The paragraphs in question deal with everything from the establishment and operation of a Mental Health Response Advisory Committee to field officer recruitment and training to the management of the department’s Special Operations Division, which includes SWAT, the bomb squad and the K-9 unit.
Over the past year the compliance bureau began auditing some aspects of the settlement agreement requirements internally.
Lowe said they started looking at whether officers were turning on their lapel cameras and uploading videos by the end of the next shift. According to the scorecards, which were provided to the Journal in response to an Inspection of Public Records Act, the area commands were 70% to 80% compliant in the first couple of months and then increased to being 88%-94% compliant by August.
Lowe said by the end the officers were complying about 93% of the time, which is still short of the 95% required to be in operational compliance.
“We have some areas we need to work on which we’re continuing to do,” Lowe said. “We’re trying to figure out ways to do that. A lot of times it’s not them just not doing their job it’s our systems training and our policies, so we’re improving all those areas to improve compliance.”
Eventually, the goal is for the monitor to be able to leave and for APD to audit all of the paragraphs in the settlement agreement by itself.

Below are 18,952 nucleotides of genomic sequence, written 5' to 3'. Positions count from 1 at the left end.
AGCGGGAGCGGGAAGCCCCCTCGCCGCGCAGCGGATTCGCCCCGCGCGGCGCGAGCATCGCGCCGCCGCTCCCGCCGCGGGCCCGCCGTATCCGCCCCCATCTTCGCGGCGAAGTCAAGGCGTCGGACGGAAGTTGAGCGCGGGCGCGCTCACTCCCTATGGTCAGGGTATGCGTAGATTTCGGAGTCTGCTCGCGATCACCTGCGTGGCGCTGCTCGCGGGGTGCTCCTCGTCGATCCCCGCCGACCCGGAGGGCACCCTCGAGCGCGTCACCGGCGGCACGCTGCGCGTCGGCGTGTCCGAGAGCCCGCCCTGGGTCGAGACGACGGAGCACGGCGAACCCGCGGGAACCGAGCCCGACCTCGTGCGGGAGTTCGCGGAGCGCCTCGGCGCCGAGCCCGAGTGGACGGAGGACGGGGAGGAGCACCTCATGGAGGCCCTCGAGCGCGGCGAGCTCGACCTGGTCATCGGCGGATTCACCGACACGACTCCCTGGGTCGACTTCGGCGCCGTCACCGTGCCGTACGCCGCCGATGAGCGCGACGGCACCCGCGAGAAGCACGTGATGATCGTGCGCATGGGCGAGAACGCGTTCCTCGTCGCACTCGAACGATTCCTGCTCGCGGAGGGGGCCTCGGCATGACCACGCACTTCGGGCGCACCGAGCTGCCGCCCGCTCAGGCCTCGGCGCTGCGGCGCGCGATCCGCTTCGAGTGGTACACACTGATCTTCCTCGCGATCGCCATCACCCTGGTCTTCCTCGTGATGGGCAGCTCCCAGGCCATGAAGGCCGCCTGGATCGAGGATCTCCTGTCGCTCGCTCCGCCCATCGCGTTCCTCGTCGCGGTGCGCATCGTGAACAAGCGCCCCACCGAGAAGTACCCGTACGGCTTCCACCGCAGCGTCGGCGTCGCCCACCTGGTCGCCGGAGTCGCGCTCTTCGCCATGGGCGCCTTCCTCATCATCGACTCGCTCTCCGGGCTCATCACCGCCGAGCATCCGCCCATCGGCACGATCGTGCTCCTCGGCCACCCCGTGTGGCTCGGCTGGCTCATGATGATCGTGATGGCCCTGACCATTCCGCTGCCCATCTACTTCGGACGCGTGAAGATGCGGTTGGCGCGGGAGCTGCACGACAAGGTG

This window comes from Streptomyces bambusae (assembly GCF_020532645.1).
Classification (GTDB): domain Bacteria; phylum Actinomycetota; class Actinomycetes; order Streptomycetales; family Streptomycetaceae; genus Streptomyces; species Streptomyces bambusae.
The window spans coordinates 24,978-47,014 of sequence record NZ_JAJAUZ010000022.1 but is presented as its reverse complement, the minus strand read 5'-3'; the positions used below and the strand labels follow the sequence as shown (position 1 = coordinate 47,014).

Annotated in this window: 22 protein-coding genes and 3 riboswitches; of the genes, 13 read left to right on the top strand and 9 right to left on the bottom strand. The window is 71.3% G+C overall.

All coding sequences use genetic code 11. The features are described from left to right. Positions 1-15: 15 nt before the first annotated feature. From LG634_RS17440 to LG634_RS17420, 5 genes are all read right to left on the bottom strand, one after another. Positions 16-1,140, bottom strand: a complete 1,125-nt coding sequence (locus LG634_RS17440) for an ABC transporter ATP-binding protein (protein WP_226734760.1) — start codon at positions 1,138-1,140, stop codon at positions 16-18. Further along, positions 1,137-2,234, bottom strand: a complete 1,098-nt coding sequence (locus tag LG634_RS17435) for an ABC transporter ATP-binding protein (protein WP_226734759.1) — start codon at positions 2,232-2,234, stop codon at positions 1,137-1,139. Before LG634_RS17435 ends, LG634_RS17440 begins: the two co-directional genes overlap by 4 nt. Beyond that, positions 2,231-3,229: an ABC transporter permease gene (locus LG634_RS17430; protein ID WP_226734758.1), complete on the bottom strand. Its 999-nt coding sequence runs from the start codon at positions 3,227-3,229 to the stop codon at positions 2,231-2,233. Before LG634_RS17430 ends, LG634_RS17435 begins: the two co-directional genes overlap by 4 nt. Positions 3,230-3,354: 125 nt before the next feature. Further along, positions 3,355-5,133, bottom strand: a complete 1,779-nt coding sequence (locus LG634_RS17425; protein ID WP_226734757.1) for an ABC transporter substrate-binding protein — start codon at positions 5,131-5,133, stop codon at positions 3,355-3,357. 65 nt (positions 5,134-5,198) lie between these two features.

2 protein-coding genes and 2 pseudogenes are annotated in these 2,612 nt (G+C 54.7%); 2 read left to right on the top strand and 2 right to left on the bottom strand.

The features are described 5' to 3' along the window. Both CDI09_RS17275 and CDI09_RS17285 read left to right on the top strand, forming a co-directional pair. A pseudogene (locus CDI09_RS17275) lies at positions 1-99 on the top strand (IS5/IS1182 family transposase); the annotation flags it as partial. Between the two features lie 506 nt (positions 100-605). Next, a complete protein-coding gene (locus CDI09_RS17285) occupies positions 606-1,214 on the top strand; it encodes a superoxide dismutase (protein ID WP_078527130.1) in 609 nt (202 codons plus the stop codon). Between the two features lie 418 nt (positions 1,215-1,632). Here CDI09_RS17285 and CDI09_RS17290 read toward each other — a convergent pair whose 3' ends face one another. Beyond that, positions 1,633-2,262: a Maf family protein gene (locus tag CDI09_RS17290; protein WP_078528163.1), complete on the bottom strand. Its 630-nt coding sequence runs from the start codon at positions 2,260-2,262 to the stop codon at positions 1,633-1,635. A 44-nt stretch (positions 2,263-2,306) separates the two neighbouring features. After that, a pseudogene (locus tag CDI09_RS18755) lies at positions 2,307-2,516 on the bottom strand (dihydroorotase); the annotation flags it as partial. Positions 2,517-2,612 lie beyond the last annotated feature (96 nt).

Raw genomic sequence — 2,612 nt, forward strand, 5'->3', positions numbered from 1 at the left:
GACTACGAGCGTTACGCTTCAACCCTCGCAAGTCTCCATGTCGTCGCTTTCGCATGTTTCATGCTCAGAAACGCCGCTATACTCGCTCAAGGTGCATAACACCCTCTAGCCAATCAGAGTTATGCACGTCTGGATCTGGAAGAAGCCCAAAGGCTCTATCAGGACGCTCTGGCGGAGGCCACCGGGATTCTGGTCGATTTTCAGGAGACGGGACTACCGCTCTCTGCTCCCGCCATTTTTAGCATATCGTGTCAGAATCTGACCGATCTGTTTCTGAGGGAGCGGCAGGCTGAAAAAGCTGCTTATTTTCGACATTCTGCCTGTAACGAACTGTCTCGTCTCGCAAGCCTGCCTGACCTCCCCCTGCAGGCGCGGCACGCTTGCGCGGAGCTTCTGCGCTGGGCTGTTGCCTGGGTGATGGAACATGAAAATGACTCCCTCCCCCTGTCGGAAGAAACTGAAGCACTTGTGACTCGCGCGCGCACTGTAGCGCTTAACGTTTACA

“By doing this incrementally we can learn a lot more,” Lowe said. “We can improve before we start bringing all of these paragraphs out and trying to do it on our own we can do it in smaller pieces to be able to get it more solid.”
The city’s first contract with Ginger – for $4,032,652 for the first four years – expired in January 2019 and an additional 12 months was added for $1,602,063.
Nair said it is too early to know how the plan to self assess will affect Ginger’s contract moving forward. The contract will need to be re-negotiated soon.
APD Forward, a coalition of organizations like the American Civil Liberties Union of New Mexico and other nonprofits, did not take a formal position on the city’s proposal to self-monitor some requirements.
Rachel Biggs, the policy director for Albuquerque Health Care for the Homeless and a member of APD Forward, said the coalition’s outlook is “cautiously optimistic.”
“We do see this as a real test of the city’s ability to adequately self monitor in a way that’s transparent to the community after the DOJ leaves,” she said.
Biggs said the biggest concern is that without the monitor’s regularly released reports – published about twice a year – the community will no longer have a way to keep tabs on the police department’s progress.
“We still have some questions,” Biggs said. “I think the city has made suggestions that that will be the case. But until we see the actual self-assessment plan and what that looks like and how that will be used moving forward, we’re waiting to see how we’ll respond to it.”
In a letter submitted to the court, attorney Antonio “Moe” Maestas wrote that the group he represents called the Community Coalition acknowledges the city has made significant progress in policy development but it does not believe the city is able to reliably self-assess yet.
He pointed to the recent monitor report that faulted supervisors for frequently failing to hold their officers accountable as well as the fact that the city has still not provided its 2018 or 2019 Use of Force Report and some important requirements in the agreement have not moved beyond the creation of a policy.
“The non-compliance in those areas indicates that transformative change has not been attained and raises concerns about the City’s readiness to undertake self-assessment on any parts of the CASA,” Maestas wrote.